If my mother leaves the US, will this slow down my f2b visa petition? 2 Answers as of February 11, 2011

My mother is a lawful permanent resident since 2006 until now. She does not want to apply for a US citizenship because I am under petition for f2b (unmarried sons over age 21) and if she applies for a US CITIZENSHIP my FB2 change to F1 and it is very slower. My F2B PD is: June, 1, 1999, as of February, 2011, and F1 PD is: August of 94 as of February, 2011. My mother has been working since 2006 and how about IF she wants to end or retire from her work in US in 2013 or 2014(7-8 years of work in the US) and go back to the Philippines after. Will I still get or wait my petition until it is available after 10 years? My mother petitioned me last 2006. Thanks in advance.

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Law Office of Christine Troy
Law Office of Christine Troy | Christine Troy
Under current law, your mother is allowed to naturalize without affecting your visa category. You basically "opt out" of the upgrade. This law was put into affect to address the issue you outline, which is that persons who otherwise would become US citizens, would not. Additionally, if your mother leaves the US and starts to actually live abroad, DHS will revoke her green card status. In that instance, your petition is no longer valid. I highly recommend that you both sit down with a competent immigration attorney to discuss your case in full and to make sure that the general information I list here applies to your case. To say that another way, your mother should not leave the US without 1)100% determining that your case will not be affected based on the facts of your case and 2) that she preserves her residency on her trips abroad. Remember there is a BIG difference between her visiting or living abroad. In the latter, she is not legally considered a resident!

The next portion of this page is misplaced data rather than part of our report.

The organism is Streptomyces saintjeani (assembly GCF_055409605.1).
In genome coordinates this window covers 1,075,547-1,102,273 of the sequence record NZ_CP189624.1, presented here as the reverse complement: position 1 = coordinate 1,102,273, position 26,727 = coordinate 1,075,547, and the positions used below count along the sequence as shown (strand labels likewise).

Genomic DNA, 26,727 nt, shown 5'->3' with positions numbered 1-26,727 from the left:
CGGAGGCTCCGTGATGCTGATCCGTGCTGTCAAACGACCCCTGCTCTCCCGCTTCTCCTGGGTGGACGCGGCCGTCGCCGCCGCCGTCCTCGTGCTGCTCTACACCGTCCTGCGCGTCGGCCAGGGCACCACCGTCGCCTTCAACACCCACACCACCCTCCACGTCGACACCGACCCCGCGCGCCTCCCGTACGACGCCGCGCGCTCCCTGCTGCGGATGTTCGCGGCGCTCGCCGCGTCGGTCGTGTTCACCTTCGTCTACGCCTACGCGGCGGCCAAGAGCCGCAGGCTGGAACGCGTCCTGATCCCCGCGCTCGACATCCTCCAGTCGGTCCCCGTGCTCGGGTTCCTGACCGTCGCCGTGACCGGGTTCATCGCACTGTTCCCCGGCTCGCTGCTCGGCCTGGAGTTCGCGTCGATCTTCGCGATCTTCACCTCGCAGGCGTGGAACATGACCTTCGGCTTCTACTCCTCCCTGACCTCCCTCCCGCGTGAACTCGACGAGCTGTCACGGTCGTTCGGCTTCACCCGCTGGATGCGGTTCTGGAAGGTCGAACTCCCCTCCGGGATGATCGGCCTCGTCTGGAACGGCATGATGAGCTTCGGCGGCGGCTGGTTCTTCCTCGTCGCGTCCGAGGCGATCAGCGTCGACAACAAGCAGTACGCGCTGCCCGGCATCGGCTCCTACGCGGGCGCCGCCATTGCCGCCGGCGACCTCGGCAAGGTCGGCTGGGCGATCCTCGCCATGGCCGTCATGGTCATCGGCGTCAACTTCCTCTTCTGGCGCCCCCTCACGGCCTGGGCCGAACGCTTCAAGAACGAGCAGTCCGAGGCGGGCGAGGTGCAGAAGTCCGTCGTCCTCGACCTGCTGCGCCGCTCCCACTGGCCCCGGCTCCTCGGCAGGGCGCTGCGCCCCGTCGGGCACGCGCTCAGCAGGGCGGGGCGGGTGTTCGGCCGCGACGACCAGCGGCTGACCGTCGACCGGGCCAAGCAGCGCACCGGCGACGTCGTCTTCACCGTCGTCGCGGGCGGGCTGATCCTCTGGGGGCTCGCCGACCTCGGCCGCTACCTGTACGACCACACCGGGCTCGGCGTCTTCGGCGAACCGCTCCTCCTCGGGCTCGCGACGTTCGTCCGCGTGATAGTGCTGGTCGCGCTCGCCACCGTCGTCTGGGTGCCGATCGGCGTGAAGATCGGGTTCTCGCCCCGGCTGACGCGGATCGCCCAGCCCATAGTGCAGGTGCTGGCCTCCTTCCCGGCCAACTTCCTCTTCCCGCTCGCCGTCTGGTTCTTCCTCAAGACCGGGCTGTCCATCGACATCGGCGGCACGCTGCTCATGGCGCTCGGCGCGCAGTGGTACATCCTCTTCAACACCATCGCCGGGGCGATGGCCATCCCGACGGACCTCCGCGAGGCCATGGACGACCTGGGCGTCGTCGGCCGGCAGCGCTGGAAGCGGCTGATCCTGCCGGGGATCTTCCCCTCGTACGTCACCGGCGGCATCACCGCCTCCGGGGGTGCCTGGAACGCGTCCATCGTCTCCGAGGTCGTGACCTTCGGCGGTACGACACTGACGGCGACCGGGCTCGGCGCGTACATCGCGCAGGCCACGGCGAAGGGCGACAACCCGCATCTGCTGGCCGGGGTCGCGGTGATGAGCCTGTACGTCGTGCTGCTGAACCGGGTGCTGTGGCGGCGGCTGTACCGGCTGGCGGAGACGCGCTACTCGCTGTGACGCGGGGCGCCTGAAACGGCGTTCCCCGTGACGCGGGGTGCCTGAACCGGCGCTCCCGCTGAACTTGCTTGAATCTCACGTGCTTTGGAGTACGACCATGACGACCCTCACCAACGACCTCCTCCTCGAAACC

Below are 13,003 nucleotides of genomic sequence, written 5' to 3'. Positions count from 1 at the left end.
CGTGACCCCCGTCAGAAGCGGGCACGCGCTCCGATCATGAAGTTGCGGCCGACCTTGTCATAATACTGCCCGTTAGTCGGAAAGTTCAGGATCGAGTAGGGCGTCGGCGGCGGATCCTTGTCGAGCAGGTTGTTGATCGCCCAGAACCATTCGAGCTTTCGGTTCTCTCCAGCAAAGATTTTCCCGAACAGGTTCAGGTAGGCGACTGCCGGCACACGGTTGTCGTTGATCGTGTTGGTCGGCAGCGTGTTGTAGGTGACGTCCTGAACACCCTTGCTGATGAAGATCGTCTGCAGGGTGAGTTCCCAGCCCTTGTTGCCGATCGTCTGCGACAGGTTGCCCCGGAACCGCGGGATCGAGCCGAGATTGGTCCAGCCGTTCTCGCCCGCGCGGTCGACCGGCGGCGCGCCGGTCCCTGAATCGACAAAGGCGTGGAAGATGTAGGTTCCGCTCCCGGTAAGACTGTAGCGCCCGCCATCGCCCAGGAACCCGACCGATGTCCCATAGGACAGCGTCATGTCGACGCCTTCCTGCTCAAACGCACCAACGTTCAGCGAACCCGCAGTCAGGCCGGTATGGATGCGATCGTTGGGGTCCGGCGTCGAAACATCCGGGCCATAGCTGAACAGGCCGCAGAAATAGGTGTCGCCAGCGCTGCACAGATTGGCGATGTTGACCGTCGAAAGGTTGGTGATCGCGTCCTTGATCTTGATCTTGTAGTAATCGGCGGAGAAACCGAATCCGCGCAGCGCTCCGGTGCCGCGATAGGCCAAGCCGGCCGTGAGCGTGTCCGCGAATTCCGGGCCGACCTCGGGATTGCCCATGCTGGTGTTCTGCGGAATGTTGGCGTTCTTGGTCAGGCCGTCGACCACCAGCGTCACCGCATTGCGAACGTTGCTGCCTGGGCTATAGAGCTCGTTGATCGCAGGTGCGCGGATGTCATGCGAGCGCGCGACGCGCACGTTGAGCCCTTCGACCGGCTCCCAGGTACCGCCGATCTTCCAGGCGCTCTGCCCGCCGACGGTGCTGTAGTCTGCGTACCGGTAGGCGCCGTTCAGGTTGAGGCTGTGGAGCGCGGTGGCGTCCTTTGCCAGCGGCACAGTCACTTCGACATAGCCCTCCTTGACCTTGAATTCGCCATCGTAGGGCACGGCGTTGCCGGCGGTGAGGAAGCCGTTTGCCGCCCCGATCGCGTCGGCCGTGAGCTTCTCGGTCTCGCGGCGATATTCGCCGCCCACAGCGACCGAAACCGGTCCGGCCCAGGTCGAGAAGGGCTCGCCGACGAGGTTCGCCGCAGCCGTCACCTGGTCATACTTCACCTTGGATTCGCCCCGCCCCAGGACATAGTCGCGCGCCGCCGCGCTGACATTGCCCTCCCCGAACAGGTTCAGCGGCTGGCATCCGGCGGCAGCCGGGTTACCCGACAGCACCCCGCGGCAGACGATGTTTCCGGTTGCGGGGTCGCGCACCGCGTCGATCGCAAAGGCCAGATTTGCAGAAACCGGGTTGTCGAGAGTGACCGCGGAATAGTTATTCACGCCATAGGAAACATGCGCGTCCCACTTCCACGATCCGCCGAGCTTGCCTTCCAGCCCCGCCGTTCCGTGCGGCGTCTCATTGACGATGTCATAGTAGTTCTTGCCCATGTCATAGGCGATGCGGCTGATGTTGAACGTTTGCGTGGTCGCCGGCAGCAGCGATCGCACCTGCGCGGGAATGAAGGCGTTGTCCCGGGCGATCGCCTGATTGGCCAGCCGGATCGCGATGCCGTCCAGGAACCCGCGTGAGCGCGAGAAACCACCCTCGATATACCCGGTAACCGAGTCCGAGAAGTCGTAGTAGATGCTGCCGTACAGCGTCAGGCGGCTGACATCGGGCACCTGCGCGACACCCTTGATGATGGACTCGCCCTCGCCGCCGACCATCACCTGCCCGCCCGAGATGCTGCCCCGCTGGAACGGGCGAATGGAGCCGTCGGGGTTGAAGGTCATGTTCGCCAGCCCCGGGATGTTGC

Answer Applies to: California
Replied: 2/11/2011
Nicastro Piscopo, APLC
Nicastro Piscopo, APLC | Louis M. Piscopo
If you mother returns to the Philippines to live it could prevent you from becoming a Green Card holder when your priority date is current. First, she could be found to have abandoned her Green Card, in which case she would no longer be a Legal Permanent Resident and your petition will be canceled. Second, even if that does not happened, she must file an Affidavit of Support when your your priority date is current, and one of the requires is that she must be domiciled in the U.S.. If she living in the Philippines she may not be domiciled in the US and therefore your immigrant visa or adjustment of status could be denied.
Answer Applies to: California
Replied: 2/11/2011
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